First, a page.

Exploratory / Inquiry Writing Assignment
· Learn to inquire to develop knowledge
· Understand and identify the historical and social context of text, including clear or subtle biases,
· Identify issues that are relevant to your major and how one’s discourse community influences the text’s content, use of sources and research, and format,
· Identify the range of genres in mainstream texts available to write this project in, identify bias based on publication and/or author, and develop stronger information literacy skills.
Assignment’s Learning Objectives
1 Writing as Inquiry: Students use their writing to develop their inquiry and knowledge.
2 Language and Meaning: students analyze texts’ historical and social context to discover how language both creates and reflects meaning/ power.
4 Discourse Communities: Students make informed and deliberate choices in their writing: content, language, genre, and style by critically analyzing how communities, disciplines, or professions craft their knowledge and values in their writing and speaking to create a discourse community.
7 Critical Information Literacy: Students will analyze what, where, and how to retrieve information consistent with their own purposes and make ethical choices about using that information in their writing so that they will be able to understand that information carries certain purposes, authority, values, and perspective which are shaped by cultural, economic, and political contexts. Moreover, in developing their Critical Information Literacy, students will understand that power relations often determine the distribution of and access to information. Students will analyze what, where, and how to retrieve information consistent with their own purposes and make ethical choices about using that information in their writing.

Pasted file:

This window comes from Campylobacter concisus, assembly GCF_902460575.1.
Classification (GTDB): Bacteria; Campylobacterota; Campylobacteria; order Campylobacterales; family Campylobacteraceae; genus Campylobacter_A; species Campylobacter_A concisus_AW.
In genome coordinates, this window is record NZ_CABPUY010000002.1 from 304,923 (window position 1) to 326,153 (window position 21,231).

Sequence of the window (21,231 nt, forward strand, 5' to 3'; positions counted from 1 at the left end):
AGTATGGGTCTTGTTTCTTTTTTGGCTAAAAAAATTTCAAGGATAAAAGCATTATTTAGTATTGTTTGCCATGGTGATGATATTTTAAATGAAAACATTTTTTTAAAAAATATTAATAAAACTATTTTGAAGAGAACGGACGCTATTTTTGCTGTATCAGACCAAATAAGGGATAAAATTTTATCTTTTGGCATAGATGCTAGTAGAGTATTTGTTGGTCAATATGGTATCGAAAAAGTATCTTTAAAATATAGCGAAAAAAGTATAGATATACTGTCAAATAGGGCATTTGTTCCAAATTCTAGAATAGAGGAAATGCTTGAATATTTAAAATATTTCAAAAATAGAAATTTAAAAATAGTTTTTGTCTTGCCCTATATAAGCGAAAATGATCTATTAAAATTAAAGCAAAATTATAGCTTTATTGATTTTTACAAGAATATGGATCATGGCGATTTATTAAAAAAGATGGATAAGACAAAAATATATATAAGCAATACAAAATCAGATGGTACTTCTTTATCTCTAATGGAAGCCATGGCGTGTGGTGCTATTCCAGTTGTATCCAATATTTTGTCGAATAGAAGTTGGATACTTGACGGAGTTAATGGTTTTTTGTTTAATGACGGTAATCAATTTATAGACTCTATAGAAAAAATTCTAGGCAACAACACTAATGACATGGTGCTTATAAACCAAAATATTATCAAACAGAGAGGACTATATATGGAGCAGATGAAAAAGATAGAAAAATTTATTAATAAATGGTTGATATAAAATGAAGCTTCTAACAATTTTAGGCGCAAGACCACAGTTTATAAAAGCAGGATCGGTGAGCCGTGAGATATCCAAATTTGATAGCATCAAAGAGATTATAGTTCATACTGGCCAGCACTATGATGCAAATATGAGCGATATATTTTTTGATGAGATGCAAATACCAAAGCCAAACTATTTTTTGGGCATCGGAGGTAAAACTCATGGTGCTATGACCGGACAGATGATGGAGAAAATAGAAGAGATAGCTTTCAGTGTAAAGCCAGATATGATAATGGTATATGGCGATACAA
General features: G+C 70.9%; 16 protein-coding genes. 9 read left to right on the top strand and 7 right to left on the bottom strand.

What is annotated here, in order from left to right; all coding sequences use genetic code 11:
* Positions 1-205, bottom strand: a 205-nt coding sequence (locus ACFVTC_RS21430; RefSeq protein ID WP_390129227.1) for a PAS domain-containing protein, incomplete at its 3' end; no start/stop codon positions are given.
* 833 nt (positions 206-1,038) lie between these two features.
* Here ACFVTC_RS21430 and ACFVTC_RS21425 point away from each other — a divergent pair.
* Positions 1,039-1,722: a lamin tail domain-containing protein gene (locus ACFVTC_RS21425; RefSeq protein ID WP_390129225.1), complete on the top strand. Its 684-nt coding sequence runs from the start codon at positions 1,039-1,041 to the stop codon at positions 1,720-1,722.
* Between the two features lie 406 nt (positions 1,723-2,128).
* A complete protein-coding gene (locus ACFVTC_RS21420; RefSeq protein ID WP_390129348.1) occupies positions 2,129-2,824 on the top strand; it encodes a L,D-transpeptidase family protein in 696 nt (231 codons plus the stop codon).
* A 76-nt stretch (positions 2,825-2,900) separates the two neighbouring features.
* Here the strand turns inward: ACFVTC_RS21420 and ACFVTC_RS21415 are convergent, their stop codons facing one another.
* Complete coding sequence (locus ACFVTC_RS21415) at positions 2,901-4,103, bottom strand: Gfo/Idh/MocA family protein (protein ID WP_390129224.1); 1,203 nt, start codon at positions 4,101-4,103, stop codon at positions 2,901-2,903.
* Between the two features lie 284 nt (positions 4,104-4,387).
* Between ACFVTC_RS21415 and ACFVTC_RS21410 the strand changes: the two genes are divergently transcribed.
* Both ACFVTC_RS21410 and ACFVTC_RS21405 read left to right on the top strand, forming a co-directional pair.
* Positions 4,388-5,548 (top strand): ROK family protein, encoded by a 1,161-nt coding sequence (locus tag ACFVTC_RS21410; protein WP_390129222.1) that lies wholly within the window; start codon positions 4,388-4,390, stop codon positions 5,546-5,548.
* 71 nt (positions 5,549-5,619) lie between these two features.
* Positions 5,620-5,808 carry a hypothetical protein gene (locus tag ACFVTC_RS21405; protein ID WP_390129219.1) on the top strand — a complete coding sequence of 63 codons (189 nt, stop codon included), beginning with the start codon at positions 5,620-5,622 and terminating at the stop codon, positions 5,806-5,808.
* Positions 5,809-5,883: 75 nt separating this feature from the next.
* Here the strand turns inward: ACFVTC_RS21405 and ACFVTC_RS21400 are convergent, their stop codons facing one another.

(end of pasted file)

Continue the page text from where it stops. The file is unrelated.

The Exploratory/Inquiry Essay builds on the thinking and rhetorical conventions you began developing with your literacy narrative: writing as inquiry and writing as a means of communication, requiring the writer be aware of their purpose, argument, and audience.
We move from exploring your own literacies to exploring an issue you are, at the very least, interested in, or, even better yet, are passionate about. You begin your college career facing some of our country’s biggest challenges in several decades: the Covid-19 pandemic, protests over racial violence and injustice, a widening economic gap between the very rich and the poor, as well as immigration and climate change, most notably now with fires raging across the West Coast.
Then there’s the 2020 presidential election, alleged voter suppression, reported interference from Russia, China, and Iran, and, finally, the role of Facebook, Twitter, and other social media platforms play in this election.
That’s just for starters.
For this Exploratory Essay you are to select an issue and explore it through the lens of your major/future profession using mainstream media news outlets.
For example, most news stories report how the pandemic impacts the general public, explaining the deaths and cases, but a business story on the virus would focus on the impact on small businesses, while a story on the health pages would look more in-depth at the causes and effects of the virus or possible vaccines. An environmental science approach would be to study how the virus has changed how we live and that effect on climate change, and a psychology approach would focus on impact of isolation.